Smart health device NightWatch detects seizures. Epilepsy affects nearly 60 million people worldwide, according to Inserm figures. Behind migraine and dementia, this pathology is the third most common neurological disease. If the symptoms are numerous and vary according to the individual, the most spectacular are the famous seizures that manifest themselves by convulsions, absences or muscle rigidity.
And these epileptic seizures can be particularly dangerous at night, especially if no witnesses are present. It is possible, during a convulsion, to fall and to be injured on the ground. These can be dangerous and potentially fatal.
The Dutch start-up LivAssured has just developed NightWatch. This is a connected armband that accurately measures the heart rate and movements of its wearer during the night. In case of severe epileptic seizure, the device alerts a family member or caregiver via a signal sent to a wireless base station.
NightWatch detects seizures over the nights
Created by researchers at the Eindhoven University of Technology, Nightwatch is a smart bracelet that helps prevent night-time epileptic seizures. Nightwatch detects 85% of seizures, which is a much better score than the ones currently recorded.
The bracelet is composed of heart rate sensors, but also motion sensors that will search for possible increases in heart rate and jolts. In the same way as the Embrace bracelet, this connected armband is for people with Alzheimer’s disease, parents and healthcare professionals looking for an effective way to be alerted when a nocturnal epileptic seizure occurs.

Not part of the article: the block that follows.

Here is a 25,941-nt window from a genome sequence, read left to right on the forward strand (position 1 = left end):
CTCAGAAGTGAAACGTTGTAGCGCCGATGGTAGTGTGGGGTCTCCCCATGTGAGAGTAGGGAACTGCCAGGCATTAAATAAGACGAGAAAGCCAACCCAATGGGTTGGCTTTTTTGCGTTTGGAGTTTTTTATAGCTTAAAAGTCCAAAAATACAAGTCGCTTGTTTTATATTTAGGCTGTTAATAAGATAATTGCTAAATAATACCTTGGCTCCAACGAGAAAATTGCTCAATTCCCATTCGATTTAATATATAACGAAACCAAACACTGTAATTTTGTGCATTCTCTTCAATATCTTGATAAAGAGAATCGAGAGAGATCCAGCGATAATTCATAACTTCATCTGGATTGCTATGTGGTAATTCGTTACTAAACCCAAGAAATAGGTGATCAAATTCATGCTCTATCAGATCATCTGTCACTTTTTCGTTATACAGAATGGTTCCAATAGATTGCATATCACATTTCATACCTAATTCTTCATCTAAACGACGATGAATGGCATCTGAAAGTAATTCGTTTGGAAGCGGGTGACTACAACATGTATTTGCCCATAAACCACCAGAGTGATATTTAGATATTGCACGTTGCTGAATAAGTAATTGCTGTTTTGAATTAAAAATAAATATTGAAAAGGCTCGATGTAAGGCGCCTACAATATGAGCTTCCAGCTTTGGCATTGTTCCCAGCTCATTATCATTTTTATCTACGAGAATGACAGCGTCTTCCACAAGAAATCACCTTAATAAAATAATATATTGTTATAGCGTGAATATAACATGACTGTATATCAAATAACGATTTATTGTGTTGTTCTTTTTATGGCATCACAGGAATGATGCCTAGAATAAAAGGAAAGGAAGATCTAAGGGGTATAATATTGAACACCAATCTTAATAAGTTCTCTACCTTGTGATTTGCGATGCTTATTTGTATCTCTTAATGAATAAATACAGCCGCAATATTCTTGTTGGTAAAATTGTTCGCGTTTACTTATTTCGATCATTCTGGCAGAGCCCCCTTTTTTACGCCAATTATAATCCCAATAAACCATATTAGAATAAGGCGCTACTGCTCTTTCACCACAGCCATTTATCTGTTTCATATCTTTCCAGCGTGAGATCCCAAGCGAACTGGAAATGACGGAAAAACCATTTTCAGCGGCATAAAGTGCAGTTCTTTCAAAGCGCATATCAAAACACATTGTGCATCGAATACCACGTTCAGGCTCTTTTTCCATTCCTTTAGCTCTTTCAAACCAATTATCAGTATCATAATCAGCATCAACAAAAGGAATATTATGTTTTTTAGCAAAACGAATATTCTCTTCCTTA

The optical sensors of the cuff will measure the heart rate of the wearer and an accelerometer will detect rhythmic movements and jerky symptoms of seizures.
An algorithm then analyzes the signals and issues an alert on a base station in the event of a crisis. Caregivers (the device can be associated with nurse call systems) where a family member can intervene and act immediately.
NightWatch detects various types of seizures: tonic, tonic-clonic.
Clinically proven and developed in accordance with European standards, the solution has been tested thousands of nights in the Dutch institutes of Sein and Kempenhaege with very conclusive results. 85% of crises classified as serious have been detected.
Today, the devices used are sensors that identify the vibrations of the bed. But their effectiveness is lower since they have a sensitivity of 21%, note the researchers. This new tool could save lives. Since the combination of heart rate and movement has reliably detected a wide range of nocturnal seizures. Other technologies are also in development to know this time when a crisis can occur.